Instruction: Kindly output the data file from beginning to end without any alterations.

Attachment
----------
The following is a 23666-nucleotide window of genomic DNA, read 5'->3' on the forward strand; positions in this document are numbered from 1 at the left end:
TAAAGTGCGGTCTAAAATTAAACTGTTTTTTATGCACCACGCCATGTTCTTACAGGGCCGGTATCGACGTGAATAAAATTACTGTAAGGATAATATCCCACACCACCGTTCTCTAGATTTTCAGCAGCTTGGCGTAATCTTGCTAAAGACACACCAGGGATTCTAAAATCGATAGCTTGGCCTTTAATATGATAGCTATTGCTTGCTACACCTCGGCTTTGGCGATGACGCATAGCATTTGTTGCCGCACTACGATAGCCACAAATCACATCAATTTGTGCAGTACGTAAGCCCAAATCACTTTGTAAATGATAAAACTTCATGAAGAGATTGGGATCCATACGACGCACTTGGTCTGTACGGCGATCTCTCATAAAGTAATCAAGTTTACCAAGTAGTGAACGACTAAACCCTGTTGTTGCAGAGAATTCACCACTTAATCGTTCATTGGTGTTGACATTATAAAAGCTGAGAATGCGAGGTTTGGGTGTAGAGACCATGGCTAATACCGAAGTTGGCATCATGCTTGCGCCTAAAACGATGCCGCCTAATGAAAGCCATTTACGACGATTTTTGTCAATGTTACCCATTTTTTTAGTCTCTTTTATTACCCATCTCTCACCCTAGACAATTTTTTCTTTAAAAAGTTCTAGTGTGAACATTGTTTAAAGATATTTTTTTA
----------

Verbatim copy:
The following is a 23666-nucleotide window of genomic DNA, read 5'->3' on the forward strand; positions in this document are numbered from 1 at the left end:
TAAAGTGCGGTCTAAAATTAAACTGTTTTTTATGCACCACGCCATGTTCTTACAGGGCCGGTATCGACGTGAATAAAATTACTGTAAGGATAATATCCCACACCACCGTTCTCTAGATTTTCAGCAGCTTGGCGTAATCTTGCTAAAGACACACCAGGGATTCTAAAATCGATAGCTTGGCCTTTAATATGATAGCTATTGCTTGCTACACCTCGGCTTTGGCGATGACGCATAGCATTTGTTGCCGCACTACGATAGCCACAAATCACATCAATTTGTGCAGTACGTAAGCCCAAATCACTTTGTAAATGATAAAACTTCATGAAGAGATTGGGATCCATACGACGCACTTGGTCTGTACGGCGATCTCTCATAAAGTAATCAAGTTTACCAAGTAGTGAACGACTAAACCCTGTTGTTGCAGAGAATTCACCACTTAATCGTTCATTGGTGTTGACATTATAAAAGCTGAGAATGCGAGGTTTGGGTGTAGAGACCATGGCTAATACCGAAGTTGGCATCATGCTTGCGCCTAAAACGATGCCGCCTAATGAAAGCCATTTACGACGATTTTTGTCAATGTTACCCATTTTTTTAGTCTCTTTTATTACCCATCTCTCACCCTAGACAATTTTTTCTTTAAAAAGTTCTAGTGTGAACATTGTTTAAAGATATTTTTTTA